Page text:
The notifiable list is expected to grow, but for now, it contains six types of transactions, including the manipulation of Canadian-controlled private corporation status to avoid anti-deferral rules applying to investment income; loss-straddle transactions created using a partnership; and avoidance of the 21-year deemed disposition for trust property.

Bruce Ball, vice-president of taxation with CPA Canada, said he understands why the federal government wishes to gather more information on aggressive tax-planning strategies. But he fears the CRA will be overwhelmed by the less-concerning transactions captured by the new rules.

For example, Ball said, straightforward merger-and-acquisition deals could trigger disclosure obligations because they often involve an element of tax planning. So could representations and warranties regarding taxes owing and potential reassessments. In addition, certain types of estate freezes could be considered reportable under the rules as drafted.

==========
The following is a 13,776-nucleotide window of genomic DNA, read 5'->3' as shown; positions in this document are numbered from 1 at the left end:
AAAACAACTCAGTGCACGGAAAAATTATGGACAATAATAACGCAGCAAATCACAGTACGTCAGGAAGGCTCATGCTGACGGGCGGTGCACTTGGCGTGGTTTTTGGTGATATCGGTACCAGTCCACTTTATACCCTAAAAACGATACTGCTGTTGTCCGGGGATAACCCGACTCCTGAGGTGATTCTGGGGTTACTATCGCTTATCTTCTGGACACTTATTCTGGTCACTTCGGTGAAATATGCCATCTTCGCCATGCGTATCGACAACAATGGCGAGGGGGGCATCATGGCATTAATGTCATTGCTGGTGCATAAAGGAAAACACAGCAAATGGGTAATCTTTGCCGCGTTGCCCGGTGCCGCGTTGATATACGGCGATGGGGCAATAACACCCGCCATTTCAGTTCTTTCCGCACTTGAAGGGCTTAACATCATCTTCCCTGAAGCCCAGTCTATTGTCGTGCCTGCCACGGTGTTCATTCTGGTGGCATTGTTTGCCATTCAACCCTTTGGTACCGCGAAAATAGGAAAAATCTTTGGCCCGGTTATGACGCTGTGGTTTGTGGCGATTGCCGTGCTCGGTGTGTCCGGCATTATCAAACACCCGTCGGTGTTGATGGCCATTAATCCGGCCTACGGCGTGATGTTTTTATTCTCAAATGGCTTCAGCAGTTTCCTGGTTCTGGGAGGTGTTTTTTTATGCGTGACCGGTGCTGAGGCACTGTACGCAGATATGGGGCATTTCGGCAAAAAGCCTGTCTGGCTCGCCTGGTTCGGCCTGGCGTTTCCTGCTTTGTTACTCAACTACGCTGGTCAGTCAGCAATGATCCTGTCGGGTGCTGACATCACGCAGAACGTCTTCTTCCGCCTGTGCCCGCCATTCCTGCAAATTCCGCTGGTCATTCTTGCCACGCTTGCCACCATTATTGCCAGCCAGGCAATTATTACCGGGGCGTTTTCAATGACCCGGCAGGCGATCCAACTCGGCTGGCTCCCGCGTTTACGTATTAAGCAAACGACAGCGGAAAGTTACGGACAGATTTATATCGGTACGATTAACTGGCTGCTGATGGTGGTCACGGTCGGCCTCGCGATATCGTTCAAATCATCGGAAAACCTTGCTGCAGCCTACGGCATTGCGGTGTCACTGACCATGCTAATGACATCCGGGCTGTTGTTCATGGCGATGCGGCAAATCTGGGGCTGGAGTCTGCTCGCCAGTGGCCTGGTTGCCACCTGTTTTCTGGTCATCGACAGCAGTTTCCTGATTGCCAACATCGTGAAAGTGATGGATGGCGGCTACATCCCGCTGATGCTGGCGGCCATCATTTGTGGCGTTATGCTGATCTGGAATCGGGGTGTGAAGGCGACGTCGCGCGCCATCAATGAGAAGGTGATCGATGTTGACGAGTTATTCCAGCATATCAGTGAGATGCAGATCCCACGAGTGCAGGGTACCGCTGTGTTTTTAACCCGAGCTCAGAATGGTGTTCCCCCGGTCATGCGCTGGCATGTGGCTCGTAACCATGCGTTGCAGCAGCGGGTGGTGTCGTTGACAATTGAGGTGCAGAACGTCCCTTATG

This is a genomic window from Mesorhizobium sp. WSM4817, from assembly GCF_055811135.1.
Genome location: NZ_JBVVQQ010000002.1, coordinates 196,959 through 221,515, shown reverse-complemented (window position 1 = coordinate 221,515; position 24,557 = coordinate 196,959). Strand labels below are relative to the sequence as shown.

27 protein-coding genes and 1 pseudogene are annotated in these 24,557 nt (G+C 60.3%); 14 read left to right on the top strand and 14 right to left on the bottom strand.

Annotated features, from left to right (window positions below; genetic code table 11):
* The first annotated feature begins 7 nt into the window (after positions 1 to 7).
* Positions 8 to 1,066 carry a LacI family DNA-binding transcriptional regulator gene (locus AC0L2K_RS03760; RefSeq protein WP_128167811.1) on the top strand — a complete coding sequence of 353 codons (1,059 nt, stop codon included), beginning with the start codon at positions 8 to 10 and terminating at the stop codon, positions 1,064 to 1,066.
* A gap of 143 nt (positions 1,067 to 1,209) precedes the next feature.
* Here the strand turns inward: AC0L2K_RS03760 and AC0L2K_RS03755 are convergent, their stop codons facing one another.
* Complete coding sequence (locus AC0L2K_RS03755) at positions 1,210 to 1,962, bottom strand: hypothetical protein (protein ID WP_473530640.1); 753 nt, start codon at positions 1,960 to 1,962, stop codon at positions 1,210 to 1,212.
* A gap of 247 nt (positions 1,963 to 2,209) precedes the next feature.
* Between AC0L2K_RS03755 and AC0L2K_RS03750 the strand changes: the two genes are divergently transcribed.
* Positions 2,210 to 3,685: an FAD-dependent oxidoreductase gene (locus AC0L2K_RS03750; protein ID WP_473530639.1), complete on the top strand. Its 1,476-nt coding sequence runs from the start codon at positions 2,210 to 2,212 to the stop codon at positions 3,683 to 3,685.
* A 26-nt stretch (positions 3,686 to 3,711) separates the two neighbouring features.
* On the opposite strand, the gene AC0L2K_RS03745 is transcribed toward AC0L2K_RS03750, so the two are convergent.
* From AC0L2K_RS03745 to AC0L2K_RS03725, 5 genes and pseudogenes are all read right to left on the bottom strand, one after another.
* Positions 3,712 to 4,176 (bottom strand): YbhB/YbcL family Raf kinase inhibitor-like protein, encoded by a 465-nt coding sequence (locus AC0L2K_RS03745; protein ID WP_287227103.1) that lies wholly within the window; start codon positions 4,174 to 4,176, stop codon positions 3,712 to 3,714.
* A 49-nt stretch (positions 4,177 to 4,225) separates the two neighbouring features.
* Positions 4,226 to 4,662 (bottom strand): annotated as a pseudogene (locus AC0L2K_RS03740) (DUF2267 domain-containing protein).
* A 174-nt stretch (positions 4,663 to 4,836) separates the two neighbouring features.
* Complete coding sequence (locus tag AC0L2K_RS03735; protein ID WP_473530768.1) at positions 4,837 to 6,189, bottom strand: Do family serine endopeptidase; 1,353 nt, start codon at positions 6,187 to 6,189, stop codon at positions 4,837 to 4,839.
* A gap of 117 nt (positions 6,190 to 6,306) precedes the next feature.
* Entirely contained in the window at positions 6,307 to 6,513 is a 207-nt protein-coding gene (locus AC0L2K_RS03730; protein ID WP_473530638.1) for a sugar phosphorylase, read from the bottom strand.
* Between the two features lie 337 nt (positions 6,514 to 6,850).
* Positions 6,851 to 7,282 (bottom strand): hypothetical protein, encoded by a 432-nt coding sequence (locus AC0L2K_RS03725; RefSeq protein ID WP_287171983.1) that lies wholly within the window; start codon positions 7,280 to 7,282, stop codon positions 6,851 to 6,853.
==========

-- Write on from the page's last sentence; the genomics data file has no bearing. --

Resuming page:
“We don’t think it’s helpful to the CRA to be getting lots of reports, and a good percentage of them dealing with routine transactions that shouldn’t be controversial,” Ball said. “If a transaction is not something the government really needs to know about, then it creates inefficiencies for the CRA and taxpayers.”

In other cases, Jadd said, the planned rules appear to require that advisors and promoters report transactions they may not know about — or that didn’t exist at the time they acted — depending on the nature and timing of subsequent transactions in the series.

“There’s no real due-diligence defence under the disclosure rules,” Jadd said.